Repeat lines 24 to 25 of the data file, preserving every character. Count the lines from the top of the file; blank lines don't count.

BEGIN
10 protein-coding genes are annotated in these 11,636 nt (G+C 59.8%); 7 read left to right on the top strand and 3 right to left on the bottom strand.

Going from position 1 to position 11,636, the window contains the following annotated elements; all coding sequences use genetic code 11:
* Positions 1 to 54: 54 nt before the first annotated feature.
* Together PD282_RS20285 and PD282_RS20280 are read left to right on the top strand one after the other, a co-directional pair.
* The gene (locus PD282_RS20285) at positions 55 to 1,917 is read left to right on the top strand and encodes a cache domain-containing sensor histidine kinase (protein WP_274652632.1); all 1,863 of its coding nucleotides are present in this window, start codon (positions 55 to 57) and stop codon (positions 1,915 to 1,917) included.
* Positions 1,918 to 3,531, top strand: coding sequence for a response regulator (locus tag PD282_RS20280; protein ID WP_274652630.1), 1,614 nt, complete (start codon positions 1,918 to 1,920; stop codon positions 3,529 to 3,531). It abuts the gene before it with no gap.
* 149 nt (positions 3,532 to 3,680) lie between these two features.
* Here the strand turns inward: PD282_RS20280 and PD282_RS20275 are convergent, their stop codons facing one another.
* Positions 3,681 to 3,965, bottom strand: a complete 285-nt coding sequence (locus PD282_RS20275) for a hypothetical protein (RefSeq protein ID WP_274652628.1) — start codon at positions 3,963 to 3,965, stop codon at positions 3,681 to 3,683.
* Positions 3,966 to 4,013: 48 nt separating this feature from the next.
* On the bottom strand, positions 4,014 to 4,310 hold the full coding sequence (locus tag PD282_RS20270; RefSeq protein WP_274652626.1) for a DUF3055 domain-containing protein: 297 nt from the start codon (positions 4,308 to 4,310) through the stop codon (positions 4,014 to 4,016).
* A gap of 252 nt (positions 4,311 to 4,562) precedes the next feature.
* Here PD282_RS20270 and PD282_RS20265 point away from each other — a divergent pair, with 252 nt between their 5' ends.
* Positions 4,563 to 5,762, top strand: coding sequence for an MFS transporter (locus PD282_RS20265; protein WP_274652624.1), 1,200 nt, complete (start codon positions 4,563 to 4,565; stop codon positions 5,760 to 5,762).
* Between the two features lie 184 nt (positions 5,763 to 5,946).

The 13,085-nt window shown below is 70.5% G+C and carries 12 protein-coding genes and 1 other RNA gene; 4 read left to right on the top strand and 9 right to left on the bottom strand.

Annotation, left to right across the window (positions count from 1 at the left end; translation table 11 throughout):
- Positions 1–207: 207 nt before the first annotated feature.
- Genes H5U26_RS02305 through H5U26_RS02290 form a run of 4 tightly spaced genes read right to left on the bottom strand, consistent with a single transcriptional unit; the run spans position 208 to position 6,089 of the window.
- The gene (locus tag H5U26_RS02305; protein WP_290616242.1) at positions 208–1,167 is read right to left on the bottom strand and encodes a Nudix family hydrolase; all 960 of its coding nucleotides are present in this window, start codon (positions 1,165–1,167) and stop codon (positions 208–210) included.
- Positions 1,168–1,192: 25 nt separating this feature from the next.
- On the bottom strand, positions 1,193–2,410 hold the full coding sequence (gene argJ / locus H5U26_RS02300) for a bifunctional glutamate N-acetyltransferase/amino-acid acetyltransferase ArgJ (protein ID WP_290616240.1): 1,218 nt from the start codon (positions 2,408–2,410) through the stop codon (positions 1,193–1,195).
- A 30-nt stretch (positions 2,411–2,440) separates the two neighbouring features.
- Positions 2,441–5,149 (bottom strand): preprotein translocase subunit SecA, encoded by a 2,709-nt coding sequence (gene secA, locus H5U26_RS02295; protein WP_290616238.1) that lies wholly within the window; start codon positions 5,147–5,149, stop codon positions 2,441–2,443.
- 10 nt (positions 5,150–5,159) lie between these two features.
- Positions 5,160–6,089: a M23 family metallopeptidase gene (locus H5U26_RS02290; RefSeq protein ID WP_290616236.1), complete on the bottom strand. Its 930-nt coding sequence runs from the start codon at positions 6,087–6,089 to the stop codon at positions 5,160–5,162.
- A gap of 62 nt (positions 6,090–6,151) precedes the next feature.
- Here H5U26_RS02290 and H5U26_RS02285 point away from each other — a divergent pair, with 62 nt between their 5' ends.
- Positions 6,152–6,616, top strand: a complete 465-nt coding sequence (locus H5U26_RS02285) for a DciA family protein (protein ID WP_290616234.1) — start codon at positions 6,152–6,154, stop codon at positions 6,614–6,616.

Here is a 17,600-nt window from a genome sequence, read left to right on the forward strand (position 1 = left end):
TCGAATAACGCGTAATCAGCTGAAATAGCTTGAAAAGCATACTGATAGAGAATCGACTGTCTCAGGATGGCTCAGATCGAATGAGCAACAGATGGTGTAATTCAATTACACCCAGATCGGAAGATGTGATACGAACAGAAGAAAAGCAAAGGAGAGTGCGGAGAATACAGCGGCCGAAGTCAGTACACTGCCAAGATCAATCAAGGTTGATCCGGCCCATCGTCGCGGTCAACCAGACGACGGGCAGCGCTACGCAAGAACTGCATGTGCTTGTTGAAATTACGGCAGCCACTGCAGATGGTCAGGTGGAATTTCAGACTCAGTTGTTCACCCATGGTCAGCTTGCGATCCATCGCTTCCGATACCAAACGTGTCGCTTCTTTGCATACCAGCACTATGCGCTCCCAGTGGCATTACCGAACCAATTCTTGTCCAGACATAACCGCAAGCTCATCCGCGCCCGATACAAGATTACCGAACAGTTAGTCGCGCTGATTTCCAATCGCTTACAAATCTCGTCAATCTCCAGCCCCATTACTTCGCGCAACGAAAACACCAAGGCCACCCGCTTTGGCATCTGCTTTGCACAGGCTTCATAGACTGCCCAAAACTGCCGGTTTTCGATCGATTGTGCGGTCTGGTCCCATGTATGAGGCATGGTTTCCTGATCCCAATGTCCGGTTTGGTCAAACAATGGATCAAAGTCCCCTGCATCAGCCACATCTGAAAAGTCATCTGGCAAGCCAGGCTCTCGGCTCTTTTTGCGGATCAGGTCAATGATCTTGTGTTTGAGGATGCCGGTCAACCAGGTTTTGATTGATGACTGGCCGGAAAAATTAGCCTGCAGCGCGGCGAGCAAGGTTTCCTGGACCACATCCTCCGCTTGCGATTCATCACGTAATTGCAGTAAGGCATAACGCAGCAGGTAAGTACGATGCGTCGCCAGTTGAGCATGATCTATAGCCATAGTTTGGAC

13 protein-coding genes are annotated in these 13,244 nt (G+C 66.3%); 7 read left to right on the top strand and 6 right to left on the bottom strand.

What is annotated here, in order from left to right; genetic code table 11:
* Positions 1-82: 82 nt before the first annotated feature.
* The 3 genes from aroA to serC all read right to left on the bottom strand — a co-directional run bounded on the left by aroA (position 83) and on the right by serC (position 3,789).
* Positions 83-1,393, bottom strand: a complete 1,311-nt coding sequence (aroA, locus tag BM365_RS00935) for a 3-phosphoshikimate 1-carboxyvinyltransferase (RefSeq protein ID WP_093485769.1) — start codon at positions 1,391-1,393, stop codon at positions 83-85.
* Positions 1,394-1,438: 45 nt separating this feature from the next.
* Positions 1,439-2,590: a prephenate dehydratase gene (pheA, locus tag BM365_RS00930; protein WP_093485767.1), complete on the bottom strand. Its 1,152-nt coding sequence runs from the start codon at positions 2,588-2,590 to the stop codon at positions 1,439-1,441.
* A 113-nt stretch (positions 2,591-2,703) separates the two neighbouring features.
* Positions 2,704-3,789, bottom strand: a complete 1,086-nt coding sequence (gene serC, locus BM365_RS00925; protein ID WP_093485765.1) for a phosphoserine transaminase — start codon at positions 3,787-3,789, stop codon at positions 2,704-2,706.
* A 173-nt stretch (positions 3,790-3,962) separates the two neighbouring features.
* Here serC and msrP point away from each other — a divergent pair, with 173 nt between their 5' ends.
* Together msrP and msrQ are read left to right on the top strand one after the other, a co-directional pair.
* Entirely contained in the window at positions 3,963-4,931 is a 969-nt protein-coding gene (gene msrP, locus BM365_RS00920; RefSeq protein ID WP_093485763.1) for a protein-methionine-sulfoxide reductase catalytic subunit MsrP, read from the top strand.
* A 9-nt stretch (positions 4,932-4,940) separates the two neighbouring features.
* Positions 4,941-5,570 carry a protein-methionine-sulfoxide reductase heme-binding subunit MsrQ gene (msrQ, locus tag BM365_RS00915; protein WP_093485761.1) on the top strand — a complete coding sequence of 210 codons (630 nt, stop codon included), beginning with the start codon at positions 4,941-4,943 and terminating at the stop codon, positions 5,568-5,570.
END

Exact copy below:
- Positions 2,441–5,149 (bottom strand): preprotein translocase subunit SecA, encoded by a 2,709-nt coding sequence (gene secA, locus H5U26_RS02295; protein WP_290616238.1) that lies wholly within the window; start codon positions 5,147–5,149, stop codon positions 2,441–2,443.
- 10 nt (positions 5,150–5,159) lie between these two features.